Bickering BillsAnother controversy last thing NFL club needs
By KEN FIDLIN -- Toronto Sun
The Buffalo Bills didn't invent the term "quarterback controversy" but during the Doug Flutie/Rob Johnson era they developed it into a new and sophisticated art form.
That's ancient history but it's a dark shadow that comes to mind just now that there are rumblings emanating from Bills training camp that all is not hearts and flowers between running backs Travis Henry and Willis McGahee.
Now, unlike Flutie and Johnson, there is no evidence of personal enmity between McGahee and Henry. It's just that neither one of them wants to be No. 2 on the depth chart, which is, come to think of it, where the Flutie versus Johnson soap opera was firmly rooted.
About 10 days ago, a story in USA Today quoted Henry, the incumbent, to the effect that if he wasn't the No. 1 starter when the season begins on Sept. 12, he'd be asking for a trade.
Rumours surfaced in Buffalo that McGahee has issued a "right-back-at-ya" ultimatum. The club denies that McGahee or his agent have made such a demand but these things don't materialize out of thin air. Somewhere there is a germ of truth.
Now it's one thing for an established veteran like Henry, whose work ethic is strong and his performance more than acceptable to Bills management and staff, to flap his lips from time to time. It's quite another for a guy like McGahee, for whom the Bills went out on a long, skinny limb a year ago, and who has yet to establish anything remotely close to NFL credentials, to start making noise.
And for the Bills, a team trying to establish something on the offensive side of the ball to match its strong defensive profile, a running back controversy could be a totally unnecessary and unwanted distraction.
A year ago, the Bills were one of the worst offensive outfits in the 32-team league. Head coach Gregg Williams and offensive co-ordinator Kevin Gilbride weren't retained, which in itself has quarterback Drew Bledsoe and receiver Eric Moulds in a better frame of mind.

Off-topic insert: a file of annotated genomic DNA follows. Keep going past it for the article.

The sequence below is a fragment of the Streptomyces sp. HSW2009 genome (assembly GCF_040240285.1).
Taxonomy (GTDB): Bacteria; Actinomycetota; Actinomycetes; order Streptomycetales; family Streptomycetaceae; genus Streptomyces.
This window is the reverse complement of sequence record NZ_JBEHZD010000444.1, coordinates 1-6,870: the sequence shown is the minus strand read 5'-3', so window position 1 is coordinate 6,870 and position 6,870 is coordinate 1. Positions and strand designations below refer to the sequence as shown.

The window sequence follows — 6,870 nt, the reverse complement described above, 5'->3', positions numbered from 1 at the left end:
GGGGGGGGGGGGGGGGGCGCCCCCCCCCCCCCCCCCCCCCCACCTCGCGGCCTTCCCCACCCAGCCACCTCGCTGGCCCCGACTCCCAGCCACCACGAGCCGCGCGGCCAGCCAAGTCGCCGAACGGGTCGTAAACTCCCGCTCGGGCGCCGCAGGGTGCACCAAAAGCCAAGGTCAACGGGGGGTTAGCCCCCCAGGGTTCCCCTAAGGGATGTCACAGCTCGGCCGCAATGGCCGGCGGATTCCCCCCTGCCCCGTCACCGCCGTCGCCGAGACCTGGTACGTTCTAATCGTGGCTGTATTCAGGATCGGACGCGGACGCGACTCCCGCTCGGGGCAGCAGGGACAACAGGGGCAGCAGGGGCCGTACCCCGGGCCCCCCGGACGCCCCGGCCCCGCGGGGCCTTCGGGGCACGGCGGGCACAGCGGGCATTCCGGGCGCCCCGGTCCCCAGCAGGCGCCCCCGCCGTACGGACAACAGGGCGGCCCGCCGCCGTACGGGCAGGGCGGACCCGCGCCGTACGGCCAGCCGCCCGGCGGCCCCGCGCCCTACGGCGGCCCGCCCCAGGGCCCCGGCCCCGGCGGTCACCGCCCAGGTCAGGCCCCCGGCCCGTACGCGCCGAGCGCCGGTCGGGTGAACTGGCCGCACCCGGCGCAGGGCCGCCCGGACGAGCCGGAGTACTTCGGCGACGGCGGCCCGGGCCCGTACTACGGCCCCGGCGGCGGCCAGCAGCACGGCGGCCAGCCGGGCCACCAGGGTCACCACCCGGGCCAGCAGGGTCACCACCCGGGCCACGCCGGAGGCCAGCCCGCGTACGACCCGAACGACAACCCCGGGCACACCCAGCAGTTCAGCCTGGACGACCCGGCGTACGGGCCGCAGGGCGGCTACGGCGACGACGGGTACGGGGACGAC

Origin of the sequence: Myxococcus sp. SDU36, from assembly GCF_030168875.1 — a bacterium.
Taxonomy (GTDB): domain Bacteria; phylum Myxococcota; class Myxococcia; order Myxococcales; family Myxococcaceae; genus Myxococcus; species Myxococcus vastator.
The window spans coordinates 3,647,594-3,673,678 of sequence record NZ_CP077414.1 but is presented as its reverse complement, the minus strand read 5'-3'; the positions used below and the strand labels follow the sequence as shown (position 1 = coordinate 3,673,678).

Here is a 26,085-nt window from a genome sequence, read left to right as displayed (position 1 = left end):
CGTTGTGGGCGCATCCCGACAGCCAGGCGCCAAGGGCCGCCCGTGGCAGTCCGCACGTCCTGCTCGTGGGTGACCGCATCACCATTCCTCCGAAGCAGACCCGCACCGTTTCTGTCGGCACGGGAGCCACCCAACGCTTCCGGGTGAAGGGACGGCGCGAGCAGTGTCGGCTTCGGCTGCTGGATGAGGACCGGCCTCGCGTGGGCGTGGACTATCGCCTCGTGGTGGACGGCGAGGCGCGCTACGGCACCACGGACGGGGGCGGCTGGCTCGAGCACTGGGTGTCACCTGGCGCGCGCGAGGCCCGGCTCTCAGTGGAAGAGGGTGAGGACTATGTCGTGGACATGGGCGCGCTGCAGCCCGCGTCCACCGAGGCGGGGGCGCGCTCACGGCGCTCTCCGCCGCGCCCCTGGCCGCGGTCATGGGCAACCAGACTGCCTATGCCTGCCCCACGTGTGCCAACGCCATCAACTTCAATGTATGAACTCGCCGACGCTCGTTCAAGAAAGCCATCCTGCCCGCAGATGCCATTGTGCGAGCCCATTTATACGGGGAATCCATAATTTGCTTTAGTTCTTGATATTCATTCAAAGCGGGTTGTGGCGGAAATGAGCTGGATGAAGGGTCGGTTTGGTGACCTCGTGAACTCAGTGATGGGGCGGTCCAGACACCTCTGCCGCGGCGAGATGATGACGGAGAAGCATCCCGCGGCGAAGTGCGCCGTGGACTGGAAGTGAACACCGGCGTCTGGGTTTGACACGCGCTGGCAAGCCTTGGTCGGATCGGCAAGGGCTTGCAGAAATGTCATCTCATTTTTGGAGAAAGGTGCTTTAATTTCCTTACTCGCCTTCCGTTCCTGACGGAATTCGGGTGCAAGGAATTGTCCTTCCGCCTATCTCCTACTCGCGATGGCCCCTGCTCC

The addition of first-round draft pick Lee Evans, not to mention offensive co-ordinator Tom Clements, the old CFL star quarterback, working under head coach Mike Mularkey, has Bills' fans, if not talkin' proud, at least talkin' football again.
Times are not the best in Buffalo but somehow they've sold every one of their 164 luxury boxes and 97% of their 6,878 outdoor club seats. Saturday's home exhibition game against Tennessee was a sellout. More than that, four of the eight regular season home games have already been sold out. How's that for a club coming off a six-win season?
That public response may be gratifying to the team's tall thinkers but it also ensures that there is going to be huge pressure to produce a winning season.
Defensively, the Bills are solid. That was never one of their problems last year, but with an offence that couldn't sustain a drive, the Bills defenders were on the field way to much.
Which brings us back to the concept that the last thing the Bills offence needs is a running back controversy, manufactured or not. Truth is, to be competitive, they're going to need both Henry and McGahee to be productive.
The notion that they would hand the running game on a platter to McGahee, who ripped up his knee in the NCAA championship game 18 months ago, is absurd.
McGahee, or at least his advisers, are showing lousy judgment. This is the NFL, where a team can go through running backs faster than the ambulances can cart them away; where today's backup is tomorrow's starter. And given the bruised ribs Henry sustained on Saturday, it makes no sense to deal McGahee.
Of course, it never worked for Flutie and Johnson but you know what they say about history: Those who ignore it are doomed to repeat it.